Is it always good thing to know your limitations?
Over at Scientific American, Samuel McNerney writes about the dangers of learning about common human cognitive biases. The problem is that it’s easy to find out about, say, confirmation bias, and think “Well, it affects other people, but now I know about it, I am immune to it” – and then proceed exactly as you did before, suffering the bias but now with misplaced confidence in your abilities.
I fear that a similar thing is at work in science, in the form of the Limitations Section.
It’s become fashionable for scientific papers to end with a few paragraphs about “the limitations of the work”. Why is this a problem?
Well, just as a morally confused Catholic might prefer to confess his sins regularly rather than change his sinful ways, the Limitations Section can serve as a kind of ritual cleansing which makes poor scientific practice seem acceptable. There’s a sense, usually unspoken, but I have heard it said, that “We acknowledge this limitation, so don’t criticize it.”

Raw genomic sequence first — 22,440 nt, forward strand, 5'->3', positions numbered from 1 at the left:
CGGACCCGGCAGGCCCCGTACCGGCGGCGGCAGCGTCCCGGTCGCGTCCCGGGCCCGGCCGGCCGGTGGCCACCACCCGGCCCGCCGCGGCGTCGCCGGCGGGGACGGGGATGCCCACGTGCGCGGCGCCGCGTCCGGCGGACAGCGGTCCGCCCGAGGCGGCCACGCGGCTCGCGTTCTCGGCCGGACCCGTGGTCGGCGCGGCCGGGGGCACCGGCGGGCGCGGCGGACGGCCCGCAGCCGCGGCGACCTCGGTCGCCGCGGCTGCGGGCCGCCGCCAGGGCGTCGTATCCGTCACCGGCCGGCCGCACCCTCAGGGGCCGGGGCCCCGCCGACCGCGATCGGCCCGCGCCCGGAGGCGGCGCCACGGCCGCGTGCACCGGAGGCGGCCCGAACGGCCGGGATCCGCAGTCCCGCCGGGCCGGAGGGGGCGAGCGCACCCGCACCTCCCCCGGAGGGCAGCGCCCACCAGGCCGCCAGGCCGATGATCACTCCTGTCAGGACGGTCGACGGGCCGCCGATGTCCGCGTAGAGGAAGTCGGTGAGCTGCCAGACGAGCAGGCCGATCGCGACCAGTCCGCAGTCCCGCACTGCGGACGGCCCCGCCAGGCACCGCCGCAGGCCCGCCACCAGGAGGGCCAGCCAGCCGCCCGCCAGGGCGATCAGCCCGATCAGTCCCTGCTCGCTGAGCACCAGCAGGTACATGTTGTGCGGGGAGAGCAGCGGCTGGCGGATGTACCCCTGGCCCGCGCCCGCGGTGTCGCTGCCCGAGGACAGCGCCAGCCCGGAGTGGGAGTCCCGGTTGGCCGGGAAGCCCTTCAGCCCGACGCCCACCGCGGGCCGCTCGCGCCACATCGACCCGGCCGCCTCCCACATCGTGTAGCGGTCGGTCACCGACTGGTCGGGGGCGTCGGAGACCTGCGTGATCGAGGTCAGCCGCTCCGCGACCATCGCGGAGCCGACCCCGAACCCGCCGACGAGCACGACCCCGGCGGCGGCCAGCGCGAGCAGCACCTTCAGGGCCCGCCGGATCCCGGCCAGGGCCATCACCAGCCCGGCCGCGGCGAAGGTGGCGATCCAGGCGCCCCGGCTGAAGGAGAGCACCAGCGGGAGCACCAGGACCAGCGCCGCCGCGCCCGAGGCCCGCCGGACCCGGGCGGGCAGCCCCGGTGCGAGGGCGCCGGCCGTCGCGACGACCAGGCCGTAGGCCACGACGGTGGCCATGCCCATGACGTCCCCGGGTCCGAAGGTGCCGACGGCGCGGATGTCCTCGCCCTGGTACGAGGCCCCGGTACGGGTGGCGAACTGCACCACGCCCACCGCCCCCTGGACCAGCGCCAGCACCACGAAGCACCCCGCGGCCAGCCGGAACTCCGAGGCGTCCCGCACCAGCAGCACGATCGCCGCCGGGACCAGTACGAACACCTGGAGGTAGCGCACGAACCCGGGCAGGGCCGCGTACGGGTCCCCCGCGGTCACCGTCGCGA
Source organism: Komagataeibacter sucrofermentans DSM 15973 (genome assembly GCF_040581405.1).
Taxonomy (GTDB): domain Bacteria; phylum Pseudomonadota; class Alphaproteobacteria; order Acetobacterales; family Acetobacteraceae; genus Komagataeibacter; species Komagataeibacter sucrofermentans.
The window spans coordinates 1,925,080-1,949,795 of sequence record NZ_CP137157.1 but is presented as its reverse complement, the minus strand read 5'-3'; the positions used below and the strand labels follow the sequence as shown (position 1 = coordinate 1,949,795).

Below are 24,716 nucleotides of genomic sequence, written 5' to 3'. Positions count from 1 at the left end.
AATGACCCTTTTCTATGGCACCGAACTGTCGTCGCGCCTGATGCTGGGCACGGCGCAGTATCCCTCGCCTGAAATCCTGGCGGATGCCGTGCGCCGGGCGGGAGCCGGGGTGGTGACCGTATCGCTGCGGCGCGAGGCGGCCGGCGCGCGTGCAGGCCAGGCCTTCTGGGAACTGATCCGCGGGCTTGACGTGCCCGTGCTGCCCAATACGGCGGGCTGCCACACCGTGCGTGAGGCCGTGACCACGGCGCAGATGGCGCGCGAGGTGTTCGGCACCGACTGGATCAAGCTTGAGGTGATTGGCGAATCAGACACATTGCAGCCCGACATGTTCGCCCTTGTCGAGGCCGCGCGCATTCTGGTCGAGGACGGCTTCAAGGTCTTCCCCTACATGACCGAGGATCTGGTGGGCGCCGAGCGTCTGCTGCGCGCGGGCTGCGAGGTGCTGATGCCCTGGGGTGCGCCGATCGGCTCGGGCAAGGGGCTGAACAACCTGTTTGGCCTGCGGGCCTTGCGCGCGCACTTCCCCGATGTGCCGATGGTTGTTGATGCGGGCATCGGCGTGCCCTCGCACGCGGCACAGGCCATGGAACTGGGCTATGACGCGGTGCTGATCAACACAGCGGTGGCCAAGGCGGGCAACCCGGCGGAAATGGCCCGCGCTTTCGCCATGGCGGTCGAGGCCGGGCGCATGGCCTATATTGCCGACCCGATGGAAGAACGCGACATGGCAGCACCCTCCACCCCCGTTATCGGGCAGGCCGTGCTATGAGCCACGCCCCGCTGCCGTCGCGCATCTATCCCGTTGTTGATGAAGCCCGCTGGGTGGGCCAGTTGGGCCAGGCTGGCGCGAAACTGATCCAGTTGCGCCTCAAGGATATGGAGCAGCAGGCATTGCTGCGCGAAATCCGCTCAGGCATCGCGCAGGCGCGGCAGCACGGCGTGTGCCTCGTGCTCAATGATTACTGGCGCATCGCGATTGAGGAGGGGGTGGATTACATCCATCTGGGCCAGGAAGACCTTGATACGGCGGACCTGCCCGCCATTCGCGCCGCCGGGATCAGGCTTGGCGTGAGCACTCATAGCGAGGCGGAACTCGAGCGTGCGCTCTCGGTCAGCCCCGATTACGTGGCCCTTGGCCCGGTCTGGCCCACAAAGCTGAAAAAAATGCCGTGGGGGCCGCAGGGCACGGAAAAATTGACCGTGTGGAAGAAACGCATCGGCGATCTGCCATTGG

Worse still, if papers are getting published despite the fact that even the authors admit to a certain limitation, it would be easy to conclude that the limitation isn’t all that bad – so why should anyone bother fixing it?
Still, at least acknowledged limitations provide the reader with something to go on. Worse are the trivial ‘problems’ that often fill the Limitations Section, taking up room that ought to be spent addressing the real flaws. This kind of thing is actively misleading. To say that a handful of minor issues are the limitations is tantamount to saying there are no major ones.
When you think about it, it’s strange that scientists are expected to be their own critics in this way. Surely the flaws are for the reader to judge? Or the peer reviewers?
In fact, the reviewers are often the ones who write the Limitations Section, but I think this is often a way of passing the buck. When reviewing a manuscript, one sometimes feels that something about the study is flawed, not spectacularly so but seriously, and that in an ideal world it would prevent the paper from being published.
But rather than bite the bullet and reject the paper, you may feel – well, being realistic, everyone’s in the same boat, who hasn’t cut corners, and we’ve all got to earn a living… etc… – so you recommend the paper is accepted, but in order to avoid feeling like a walkover, you make the authors include your concerns as Limitations.
You act as the confessor for their scientific sins, in other words.